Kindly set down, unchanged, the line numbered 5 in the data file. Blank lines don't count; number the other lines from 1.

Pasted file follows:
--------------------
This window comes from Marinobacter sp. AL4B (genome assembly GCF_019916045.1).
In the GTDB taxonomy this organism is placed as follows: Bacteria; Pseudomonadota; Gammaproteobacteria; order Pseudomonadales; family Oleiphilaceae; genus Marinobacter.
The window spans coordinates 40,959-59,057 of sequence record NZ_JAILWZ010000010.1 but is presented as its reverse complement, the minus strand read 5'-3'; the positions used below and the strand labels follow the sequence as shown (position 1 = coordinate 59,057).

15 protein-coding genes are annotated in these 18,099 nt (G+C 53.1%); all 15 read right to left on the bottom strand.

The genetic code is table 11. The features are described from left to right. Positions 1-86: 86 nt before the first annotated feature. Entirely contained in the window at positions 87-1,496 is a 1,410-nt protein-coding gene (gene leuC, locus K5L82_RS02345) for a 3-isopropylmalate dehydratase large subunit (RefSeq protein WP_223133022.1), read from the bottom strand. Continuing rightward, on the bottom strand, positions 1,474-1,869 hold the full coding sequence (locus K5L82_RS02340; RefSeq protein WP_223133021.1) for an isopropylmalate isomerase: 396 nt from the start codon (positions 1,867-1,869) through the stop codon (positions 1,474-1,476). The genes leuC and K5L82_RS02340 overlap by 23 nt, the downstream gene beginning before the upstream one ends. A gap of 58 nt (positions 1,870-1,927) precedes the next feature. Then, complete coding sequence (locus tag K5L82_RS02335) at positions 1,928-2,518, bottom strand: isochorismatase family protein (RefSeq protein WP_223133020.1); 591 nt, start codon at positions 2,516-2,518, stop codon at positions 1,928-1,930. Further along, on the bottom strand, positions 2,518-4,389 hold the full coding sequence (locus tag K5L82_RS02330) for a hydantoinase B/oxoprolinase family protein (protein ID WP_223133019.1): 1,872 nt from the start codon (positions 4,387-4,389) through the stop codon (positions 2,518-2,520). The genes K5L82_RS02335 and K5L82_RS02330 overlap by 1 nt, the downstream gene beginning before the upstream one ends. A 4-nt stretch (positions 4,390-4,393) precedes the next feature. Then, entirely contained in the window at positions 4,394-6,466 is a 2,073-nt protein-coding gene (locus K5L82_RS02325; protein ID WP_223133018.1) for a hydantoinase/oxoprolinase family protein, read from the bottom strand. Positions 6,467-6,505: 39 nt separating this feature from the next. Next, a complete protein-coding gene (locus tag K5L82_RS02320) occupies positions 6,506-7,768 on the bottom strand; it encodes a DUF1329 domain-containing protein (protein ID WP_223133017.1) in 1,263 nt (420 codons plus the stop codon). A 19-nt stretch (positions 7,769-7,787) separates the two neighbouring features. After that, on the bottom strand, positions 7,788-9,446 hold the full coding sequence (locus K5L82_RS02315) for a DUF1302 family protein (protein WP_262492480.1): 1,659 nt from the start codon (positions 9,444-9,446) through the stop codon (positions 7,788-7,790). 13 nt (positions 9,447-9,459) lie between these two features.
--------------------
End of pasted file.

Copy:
The genetic code is table 11. The features are described from left to right. Positions 1-86: 86 nt before the first annotated feature. Entirely contained in the window at positions 87-1,496 is a 1,410-nt protein-coding gene (gene leuC, locus K5L82_RS02345) for a 3-isopropylmalate dehydratase large subunit (RefSeq protein WP_223133022.1), read from the bottom strand. Continuing rightward, on the bottom strand, positions 1,474-1,869 hold the full coding sequence (locus K5L82_RS02340; RefSeq protein WP_223133021.1) for an isopropylmalate isomerase: 396 nt from the start codon (positions 1,867-1,869) through the stop codon (positions 1,474-1,476). The genes leuC and K5L82_RS02340 overlap by 23 nt, the downstream gene beginning before the upstream one ends. A gap of 58 nt (positions 1,870-1,927) precedes the next feature. Then, complete coding sequence (locus tag K5L82_RS02335) at positions 1,928-2,518, bottom strand: isochorismatase family protein (RefSeq protein WP_223133020.1); 591 nt, start codon at positions 2,516-2,518, stop codon at positions 1,928-1,930. Further along, on the bottom strand, positions 2,518-4,389 hold the full coding sequence (locus tag K5L82_RS02330) for a hydantoinase B/oxoprolinase family protein (protein ID WP_223133019.1): 1,872 nt from the start codon (positions 4,387-4,389) through the stop codon (positions 2,518-2,520). The genes K5L82_RS02335 and K5L82_RS02330 overlap by 1 nt, the downstream gene beginning before the upstream one ends. A 4-nt stretch (positions 4,390-4,393) precedes the next feature. Then, entirely contained in the window at positions 4,394-6,466 is a 2,073-nt protein-coding gene (locus K5L82_RS02325; protein ID WP_223133018.1) for a hydantoinase/oxoprolinase family protein, read from the bottom strand. Positions 6,467-6,505: 39 nt separating this feature from the next. Next, a complete protein-coding gene (locus tag K5L82_RS02320) occupies positions 6,506-7,768 on the bottom strand; it encodes a DUF1329 domain-containing protein (protein ID WP_223133017.1) in 1,263 nt (420 codons plus the stop codon). A 19-nt stretch (positions 7,769-7,787) separates the two neighbouring features. After that, on the bottom strand, positions 7,788-9,446 hold the full coding sequence (locus K5L82_RS02315) for a DUF1302 family protein (protein WP_262492480.1): 1,659 nt from the start codon (positions 9,444-9,446) through the stop codon (positions 7,788-7,790). 13 nt (positions 9,447-9,459) lie between these two features.